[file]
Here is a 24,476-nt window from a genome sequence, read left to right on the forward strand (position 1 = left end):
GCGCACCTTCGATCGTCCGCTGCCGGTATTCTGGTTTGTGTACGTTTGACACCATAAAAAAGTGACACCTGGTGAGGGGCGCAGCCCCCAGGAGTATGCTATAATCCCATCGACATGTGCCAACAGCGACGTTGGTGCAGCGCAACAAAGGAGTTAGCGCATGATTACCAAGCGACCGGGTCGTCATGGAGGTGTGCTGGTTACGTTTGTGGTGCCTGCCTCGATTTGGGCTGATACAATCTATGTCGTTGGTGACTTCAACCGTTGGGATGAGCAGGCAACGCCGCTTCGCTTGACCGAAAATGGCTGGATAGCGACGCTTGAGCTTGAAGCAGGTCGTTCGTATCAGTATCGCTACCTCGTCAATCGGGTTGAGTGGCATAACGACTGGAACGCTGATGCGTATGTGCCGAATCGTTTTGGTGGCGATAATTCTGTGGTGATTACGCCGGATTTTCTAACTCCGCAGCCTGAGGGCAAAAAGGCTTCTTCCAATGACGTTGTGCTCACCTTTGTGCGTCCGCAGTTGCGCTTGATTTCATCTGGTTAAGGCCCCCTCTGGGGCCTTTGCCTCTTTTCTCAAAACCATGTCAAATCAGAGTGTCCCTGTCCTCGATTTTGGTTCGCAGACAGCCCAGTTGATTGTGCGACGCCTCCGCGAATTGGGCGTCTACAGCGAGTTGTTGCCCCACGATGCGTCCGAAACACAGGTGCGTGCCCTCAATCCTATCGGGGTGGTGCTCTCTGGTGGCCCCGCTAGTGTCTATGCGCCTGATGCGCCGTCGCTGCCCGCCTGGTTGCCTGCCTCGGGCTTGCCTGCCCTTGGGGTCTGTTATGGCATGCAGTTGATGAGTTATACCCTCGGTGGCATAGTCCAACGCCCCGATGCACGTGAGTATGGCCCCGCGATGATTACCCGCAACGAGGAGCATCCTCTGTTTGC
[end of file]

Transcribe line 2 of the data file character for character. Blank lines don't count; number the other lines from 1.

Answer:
GCGCACCTTCGATCGTCCGCTGCCGGTATTCTGGTTTGTGTACGTTTGACACCATAAAAAAGTGACACCTGGTGAGGGGCGCAGCCCCCAGGAGTATGCTATAATCCCATCGACATGTGCCAACAGCGACGTTGGTGCAGCGCAACAAAGGAGTTAGCGCATGATTACCAAGCGACCGGGTCGTCATGGAGGTGTGCTGGTTACGTTTGTGGTGCCTGCCTCGATTTGGGCTGATACAATCTATGTCGTTGGTGACTTCAACCGTTGGGATGAGCAGGCAACGCCGCTTCGCTTGACCGAAAATGGCTGGATAGCGACGCTTGAGCTTGAAGCAGGTCGTTCGTATCAGTATCGCTACCTCGTCAATCGGGTTGAGTGGCATAACGACTGGAACGCTGATGCGTATGTGCCGAATCGTTTTGGTGGCGATAATTCTGTGGTGATTACGCCGGATTTTCTAACTCCGCAGCCTGAGGGCAAAAAGGCTTCTTCCAATGACGTTGTGCTCACCTTTGTGCGTCCGCAGTTGCGCTTGATTTCATCTGGTTAAGGCCCCCTCTGGGGCCTTTGCCTCTTTTCTCAAAACCATGTCAAATCAGAGTGTCCCTGTCCTCGATTTTGGTTCGCAGACAGCCCAGTTGATTGTGCGACGCCTCCGCGAATTGGGCGTCTACAGCGAGTTGTTGCCCCACGATGCGTCCGAAACACAGGTGCGTGCCCTCAATCCTATCGGGGTGGTGCTCTCTGGTGGCCCCGCTAGTGTCTATGCGCCTGATGCGCCGTCGCTGCCCGCCTGGTTGCCTGCCTCGGGCTTGCCTGCCCTTGGGGTCTGTTATGGCATGCAGTTGATGAGTTATACCCTCGGTGGCATAGTCCAACGCCCCGATGCACGTGAGTATGGCCCCGCGATGATTACCCGCAACGAGGAGCATCCTCTGTTTGC